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Australia’s iron ore producers are not the only mining operators that have witnessed dramatic share price declines of late. Australia’s coking coal stocks have followed suit, with listed coal companies trading at between 60% and 95% lower. It has been a bloodbath.

The global economy is misfiring on all cylinders, with the US and China leading the pack. The US may be on the brink of a recession and China is slowing. Unless China undertakes an economic stimulus program, there’s talk that Chinese will never need steel again.

Coking coal, or metallurgical coal, is used in the production of steel and therefore China’s growth projections are big factors governing the outlook for coal stocks. Share price declines of between 60% and 95% for coking coal producers, explorers as well as producers of thermal coal warrant the question: Are there cheap buys in this sector?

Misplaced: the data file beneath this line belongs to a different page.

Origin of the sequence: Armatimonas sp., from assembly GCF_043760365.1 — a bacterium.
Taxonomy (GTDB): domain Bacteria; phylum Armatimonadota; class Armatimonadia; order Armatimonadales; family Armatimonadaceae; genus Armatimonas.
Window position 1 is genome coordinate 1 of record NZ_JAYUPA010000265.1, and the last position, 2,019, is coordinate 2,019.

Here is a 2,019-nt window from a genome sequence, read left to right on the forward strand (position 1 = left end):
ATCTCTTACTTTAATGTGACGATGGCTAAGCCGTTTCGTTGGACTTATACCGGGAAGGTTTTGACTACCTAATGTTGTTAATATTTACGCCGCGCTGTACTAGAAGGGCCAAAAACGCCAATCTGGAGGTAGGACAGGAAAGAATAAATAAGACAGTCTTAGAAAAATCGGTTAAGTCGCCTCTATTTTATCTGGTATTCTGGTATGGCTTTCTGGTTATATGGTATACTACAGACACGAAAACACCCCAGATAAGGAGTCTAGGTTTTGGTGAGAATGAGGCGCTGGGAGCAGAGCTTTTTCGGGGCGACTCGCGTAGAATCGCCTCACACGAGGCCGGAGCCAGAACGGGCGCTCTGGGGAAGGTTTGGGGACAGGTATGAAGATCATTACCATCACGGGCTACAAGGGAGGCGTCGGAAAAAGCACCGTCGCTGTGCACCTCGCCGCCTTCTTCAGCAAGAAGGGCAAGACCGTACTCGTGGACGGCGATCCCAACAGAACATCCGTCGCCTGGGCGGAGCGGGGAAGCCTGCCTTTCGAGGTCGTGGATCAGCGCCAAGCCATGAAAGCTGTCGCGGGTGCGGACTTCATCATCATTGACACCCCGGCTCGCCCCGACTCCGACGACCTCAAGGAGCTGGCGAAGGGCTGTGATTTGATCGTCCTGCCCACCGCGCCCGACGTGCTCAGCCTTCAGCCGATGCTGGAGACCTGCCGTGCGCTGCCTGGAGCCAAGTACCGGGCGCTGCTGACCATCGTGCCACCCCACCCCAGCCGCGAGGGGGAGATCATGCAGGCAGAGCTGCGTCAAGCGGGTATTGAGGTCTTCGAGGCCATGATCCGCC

Despite global jitters, some analysts continue to see medium to long-term strength in the demand for coking, or metallurgical, coal. International energy, metals, and mining consulting firm Woods Mackenzie anticipates increasing demand from expanding markets like India and Brazil, and pricing pressure from China.

Although China has the capacity to meet most of its coking coal needs internally, Chinese demand affects the price of coking coal elsewhere. Analysts at Macquarie Bank report that at the end of April 2012 crude steel output in China actually hit a new record of 743 million tonnes, annualised; and this despite dire predictions and much gnashing of teeth over China’s slowing economy. This news sent the spot price of coking coal higher and the Macquarie people expect it to go higher still in coming months, albeit at a slower pace.

Macquarie and Woods are not the only ones sharing this point of view. US coal juggernaut Peabody Coal also anticipates rising – not falling – Chinese steel production. A Peabody analytics team highlights the point that steel consumption per capita in China, India and Brazil is currently well below other stgeloped nations, such as Japan. Peabody estimates that approximately 1.2 billion tonnes of coking coal is needed in order for per capita steel consumption in China, India and Brazil to match the levels of Japan, Taiwan and Korea.

The truth is that while coking coal explorers and producers have taken a severe beating, the price of coking coal has held up better than many other metals.